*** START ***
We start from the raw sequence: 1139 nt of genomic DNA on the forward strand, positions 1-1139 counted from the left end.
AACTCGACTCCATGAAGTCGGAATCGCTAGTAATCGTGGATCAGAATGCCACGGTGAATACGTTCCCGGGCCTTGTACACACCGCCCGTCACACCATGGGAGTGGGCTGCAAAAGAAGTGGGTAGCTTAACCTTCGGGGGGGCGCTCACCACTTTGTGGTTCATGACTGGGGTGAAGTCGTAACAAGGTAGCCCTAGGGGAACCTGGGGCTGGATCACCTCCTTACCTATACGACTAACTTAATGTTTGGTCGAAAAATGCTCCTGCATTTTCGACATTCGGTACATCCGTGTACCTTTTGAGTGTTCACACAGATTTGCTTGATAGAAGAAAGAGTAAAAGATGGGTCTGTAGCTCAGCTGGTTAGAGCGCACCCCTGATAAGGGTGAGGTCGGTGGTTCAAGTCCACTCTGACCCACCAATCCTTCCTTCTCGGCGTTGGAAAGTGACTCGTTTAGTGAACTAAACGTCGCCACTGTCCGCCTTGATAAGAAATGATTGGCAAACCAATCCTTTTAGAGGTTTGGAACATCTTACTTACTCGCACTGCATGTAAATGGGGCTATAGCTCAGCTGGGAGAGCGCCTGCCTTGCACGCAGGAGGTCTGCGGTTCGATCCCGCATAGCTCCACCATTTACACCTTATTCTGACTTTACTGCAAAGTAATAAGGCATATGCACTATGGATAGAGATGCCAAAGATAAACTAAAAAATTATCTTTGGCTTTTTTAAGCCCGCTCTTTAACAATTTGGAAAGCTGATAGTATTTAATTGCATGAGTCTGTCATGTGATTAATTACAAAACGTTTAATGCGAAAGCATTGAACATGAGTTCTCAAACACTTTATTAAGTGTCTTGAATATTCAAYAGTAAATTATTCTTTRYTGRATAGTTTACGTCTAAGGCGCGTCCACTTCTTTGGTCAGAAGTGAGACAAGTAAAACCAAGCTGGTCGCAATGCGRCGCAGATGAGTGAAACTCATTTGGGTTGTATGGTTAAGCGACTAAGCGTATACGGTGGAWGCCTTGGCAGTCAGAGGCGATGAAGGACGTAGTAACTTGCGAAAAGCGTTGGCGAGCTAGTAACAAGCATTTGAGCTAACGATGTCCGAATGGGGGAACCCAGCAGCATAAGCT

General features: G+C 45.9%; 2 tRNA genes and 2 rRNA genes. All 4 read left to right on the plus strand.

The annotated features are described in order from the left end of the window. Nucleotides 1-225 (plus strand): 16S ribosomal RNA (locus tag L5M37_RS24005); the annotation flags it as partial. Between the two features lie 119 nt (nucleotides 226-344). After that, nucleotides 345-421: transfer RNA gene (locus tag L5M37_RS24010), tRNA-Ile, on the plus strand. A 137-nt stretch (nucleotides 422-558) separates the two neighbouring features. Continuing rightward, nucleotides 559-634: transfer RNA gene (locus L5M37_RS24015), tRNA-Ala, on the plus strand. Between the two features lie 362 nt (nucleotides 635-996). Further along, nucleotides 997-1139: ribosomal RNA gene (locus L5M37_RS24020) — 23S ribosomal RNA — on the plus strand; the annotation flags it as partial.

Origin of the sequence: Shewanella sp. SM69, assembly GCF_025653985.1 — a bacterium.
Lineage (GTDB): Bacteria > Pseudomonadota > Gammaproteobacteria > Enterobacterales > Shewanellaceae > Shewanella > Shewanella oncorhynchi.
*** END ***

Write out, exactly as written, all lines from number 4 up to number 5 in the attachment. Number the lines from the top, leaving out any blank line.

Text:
The annotated features are described in order from the left end of the window. Nucleotides 1-225 (plus strand): 16S ribosomal RNA (locus tag L5M37_RS24005); the annotation flags it as partial. Between the two features lie 119 nt (nucleotides 226-344). After that, nucleotides 345-421: transfer RNA gene (locus tag L5M37_RS24010), tRNA-Ile, on the plus strand. A 137-nt stretch (nucleotides 422-558) separates the two neighbouring features. Continuing rightward, nucleotides 559-634: transfer RNA gene (locus L5M37_RS24015), tRNA-Ala, on the plus strand. Between the two features lie 362 nt (nucleotides 635-996). Further along, nucleotides 997-1139: ribosomal RNA gene (locus L5M37_RS24020) — 23S ribosomal RNA — on the plus strand; the annotation flags it as partial.

Origin of the sequence: Shewanella sp. SM69, assembly GCF_025653985.1 — a bacterium.